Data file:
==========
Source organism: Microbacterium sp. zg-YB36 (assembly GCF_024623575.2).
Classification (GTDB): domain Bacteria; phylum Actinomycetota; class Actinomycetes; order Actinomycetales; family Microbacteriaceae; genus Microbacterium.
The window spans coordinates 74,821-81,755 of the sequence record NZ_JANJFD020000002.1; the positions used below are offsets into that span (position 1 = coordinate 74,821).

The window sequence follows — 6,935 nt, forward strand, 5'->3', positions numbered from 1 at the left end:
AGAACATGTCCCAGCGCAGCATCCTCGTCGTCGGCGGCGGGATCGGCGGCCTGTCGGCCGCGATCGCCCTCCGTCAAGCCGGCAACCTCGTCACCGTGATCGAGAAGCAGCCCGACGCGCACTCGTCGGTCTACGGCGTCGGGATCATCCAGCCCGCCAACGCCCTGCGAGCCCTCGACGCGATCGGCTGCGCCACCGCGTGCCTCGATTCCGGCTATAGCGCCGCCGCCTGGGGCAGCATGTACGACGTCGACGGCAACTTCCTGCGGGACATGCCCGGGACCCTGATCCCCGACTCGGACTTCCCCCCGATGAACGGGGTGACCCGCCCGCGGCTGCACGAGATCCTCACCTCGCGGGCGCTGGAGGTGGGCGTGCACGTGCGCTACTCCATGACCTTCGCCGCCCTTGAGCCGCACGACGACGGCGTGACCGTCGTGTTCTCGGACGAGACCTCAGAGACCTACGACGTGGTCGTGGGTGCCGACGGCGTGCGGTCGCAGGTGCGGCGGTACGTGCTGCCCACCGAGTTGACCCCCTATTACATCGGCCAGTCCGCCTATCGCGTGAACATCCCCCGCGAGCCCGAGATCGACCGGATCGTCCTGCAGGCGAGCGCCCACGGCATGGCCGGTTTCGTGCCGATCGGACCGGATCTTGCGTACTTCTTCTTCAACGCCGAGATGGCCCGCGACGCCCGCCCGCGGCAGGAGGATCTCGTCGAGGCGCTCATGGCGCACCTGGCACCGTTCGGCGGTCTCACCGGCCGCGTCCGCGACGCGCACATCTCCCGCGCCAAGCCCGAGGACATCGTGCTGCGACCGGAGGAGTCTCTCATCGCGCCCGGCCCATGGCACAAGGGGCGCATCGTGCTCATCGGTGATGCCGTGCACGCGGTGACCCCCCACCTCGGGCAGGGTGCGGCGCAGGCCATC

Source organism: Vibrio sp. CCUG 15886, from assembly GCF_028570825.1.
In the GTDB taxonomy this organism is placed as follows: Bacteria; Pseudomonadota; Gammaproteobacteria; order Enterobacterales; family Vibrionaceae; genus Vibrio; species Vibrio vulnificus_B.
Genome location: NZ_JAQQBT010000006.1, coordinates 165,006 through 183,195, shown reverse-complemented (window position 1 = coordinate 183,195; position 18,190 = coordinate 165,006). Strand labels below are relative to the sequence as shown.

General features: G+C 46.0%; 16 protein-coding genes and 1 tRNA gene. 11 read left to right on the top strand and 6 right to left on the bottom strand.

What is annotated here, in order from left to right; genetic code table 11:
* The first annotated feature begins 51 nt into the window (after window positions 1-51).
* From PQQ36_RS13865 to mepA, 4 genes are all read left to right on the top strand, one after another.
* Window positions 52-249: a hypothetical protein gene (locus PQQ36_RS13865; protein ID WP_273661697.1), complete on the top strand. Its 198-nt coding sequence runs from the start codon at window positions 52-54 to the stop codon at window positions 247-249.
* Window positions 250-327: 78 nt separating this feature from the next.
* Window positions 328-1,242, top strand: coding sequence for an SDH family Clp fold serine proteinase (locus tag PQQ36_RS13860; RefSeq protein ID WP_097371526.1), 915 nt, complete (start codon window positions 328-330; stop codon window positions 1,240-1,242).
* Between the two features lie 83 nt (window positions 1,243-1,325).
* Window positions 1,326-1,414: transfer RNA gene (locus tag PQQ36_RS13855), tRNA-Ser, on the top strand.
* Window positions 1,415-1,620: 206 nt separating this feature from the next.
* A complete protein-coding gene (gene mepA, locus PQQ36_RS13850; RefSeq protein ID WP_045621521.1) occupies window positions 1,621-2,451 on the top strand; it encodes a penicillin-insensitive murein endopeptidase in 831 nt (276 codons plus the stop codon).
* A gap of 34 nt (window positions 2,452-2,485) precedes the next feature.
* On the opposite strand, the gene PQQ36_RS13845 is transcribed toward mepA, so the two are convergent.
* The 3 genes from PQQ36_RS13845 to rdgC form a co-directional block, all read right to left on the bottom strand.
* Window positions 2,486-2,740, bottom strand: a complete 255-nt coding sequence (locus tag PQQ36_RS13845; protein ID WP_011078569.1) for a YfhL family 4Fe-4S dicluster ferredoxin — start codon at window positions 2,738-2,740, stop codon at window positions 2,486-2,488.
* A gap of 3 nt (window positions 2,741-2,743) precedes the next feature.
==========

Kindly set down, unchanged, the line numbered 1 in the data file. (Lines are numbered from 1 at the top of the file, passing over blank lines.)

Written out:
Source organism: Microbacterium sp. zg-YB36 (assembly GCF_024623575.2).